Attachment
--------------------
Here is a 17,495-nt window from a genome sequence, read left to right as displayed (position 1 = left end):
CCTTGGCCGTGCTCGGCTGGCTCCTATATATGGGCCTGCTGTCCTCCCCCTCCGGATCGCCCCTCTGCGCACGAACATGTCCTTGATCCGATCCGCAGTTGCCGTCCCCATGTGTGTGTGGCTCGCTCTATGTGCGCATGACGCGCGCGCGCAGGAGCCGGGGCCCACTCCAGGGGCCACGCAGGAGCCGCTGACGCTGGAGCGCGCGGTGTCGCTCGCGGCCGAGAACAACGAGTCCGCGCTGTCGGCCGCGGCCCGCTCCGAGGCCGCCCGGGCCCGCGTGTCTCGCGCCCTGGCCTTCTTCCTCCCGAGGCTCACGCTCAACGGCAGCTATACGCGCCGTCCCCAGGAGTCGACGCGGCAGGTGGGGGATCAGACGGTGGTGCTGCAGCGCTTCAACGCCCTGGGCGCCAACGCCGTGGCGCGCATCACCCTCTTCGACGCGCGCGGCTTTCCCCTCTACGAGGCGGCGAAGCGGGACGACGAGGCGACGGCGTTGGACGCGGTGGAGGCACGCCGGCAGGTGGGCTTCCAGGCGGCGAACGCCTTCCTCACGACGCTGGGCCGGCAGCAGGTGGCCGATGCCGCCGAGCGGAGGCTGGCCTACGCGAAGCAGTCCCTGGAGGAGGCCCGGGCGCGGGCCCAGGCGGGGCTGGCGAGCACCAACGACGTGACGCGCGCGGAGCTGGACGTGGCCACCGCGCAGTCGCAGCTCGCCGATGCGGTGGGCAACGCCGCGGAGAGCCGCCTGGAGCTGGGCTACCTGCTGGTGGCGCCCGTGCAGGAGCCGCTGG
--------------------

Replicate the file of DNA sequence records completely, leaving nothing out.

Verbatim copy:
Here is a 17,495-nt window from a genome sequence, read left to right as displayed (position 1 = left end):
CCTTGGCCGTGCTCGGCTGGCTCCTATATATGGGCCTGCTGTCCTCCCCCTCCGGATCGCCCCTCTGCGCACGAACATGTCCTTGATCCGATCCGCAGTTGCCGTCCCCATGTGTGTGTGGCTCGCTCTATGTGCGCATGACGCGCGCGCGCAGGAGCCGGGGCCCACTCCAGGGGCCACGCAGGAGCCGCTGACGCTGGAGCGCGCGGTGTCGCTCGCGGCCGAGAACAACGAGTCCGCGCTGTCGGCCGCGGCCCGCTCCGAGGCCGCCCGGGCCCGCGTGTCTCGCGCCCTGGCCTTCTTCCTCCCGAGGCTCACGCTCAACGGCAGCTATACGCGCCGTCCCCAGGAGTCGACGCGGCAGGTGGGGGATCAGACGGTGGTGCTGCAGCGCTTCAACGCCCTGGGCGCCAACGCCGTGGCGCGCATCACCCTCTTCGACGCGCGCGGCTTTCCCCTCTACGAGGCGGCGAAGCGGGACGACGAGGCGACGGCGTTGGACGCGGTGGAGGCACGCCGGCAGGTGGGCTTCCAGGCGGCGAACGCCTTCCTCACGACGCTGGGCCGGCAGCAGGTGGCCGATGCCGCCGAGCGGAGGCTGGCCTACGCGAAGCAGTCCCTGGAGGAGGCCCGGGCGCGGGCCCAGGCGGGGCTGGCGAGCACCAACGACGTGACGCGCGCGGAGCTGGACGTGGCCACCGCGCAGTCGCAGCTCGCCGATGCGGTGGGCAACGCCGCGGAGAGCCGCCTGGAGCTGGGCTACCTGCTGGTGGCGCCCGTGCAGGAGCCGCTGG